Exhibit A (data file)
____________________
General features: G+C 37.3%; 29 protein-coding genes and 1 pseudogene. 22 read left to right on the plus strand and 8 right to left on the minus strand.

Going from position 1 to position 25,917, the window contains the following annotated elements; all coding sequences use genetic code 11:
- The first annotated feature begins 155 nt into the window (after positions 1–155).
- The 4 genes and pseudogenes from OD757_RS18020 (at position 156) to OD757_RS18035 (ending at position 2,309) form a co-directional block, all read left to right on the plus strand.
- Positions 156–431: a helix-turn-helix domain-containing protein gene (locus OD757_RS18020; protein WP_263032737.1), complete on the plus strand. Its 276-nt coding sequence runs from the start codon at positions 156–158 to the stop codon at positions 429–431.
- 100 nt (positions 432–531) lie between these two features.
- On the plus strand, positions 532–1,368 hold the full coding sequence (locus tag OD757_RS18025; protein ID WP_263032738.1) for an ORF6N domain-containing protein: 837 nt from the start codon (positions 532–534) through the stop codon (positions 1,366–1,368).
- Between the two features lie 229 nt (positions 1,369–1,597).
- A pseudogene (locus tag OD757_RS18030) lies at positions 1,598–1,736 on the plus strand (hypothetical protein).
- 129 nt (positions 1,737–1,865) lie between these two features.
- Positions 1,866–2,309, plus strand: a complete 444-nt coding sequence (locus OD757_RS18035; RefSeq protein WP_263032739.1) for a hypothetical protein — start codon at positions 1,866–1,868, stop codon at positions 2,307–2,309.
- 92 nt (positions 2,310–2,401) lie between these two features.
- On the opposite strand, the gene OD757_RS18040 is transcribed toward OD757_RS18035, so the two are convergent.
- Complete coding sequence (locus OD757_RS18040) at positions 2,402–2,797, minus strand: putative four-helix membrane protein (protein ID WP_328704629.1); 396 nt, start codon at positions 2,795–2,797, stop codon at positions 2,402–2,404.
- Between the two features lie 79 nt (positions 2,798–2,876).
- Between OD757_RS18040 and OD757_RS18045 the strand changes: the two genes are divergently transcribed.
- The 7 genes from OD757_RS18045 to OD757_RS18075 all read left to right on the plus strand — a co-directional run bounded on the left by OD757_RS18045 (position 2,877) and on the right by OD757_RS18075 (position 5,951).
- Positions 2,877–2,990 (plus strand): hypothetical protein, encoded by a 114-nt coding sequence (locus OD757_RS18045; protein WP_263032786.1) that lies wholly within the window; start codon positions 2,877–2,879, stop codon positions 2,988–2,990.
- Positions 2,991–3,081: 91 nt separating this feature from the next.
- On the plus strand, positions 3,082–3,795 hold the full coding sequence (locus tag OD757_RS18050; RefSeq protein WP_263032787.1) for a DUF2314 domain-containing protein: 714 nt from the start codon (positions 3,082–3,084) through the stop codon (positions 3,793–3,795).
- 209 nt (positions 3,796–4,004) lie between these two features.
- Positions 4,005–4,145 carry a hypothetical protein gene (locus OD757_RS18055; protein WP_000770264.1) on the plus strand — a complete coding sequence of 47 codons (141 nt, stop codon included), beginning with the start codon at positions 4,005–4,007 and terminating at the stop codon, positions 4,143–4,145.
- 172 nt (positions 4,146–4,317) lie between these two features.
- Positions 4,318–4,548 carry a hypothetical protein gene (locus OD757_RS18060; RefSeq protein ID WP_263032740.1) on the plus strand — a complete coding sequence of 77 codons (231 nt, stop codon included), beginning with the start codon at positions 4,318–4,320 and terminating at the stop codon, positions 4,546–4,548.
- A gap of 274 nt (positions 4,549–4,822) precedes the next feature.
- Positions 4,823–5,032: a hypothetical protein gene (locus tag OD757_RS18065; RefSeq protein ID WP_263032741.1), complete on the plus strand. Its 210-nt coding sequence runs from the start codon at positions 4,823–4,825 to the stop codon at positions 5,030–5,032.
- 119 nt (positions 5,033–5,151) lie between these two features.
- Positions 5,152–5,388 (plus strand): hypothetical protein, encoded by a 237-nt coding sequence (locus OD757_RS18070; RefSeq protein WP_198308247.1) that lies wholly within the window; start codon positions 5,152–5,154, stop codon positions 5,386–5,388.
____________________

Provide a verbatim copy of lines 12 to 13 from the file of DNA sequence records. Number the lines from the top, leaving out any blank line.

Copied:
- 92 nt (positions 2,310–2,401) lie between these two features.
- On the opposite strand, the gene OD757_RS18040 is transcribed toward OD757_RS18035, so the two are convergent.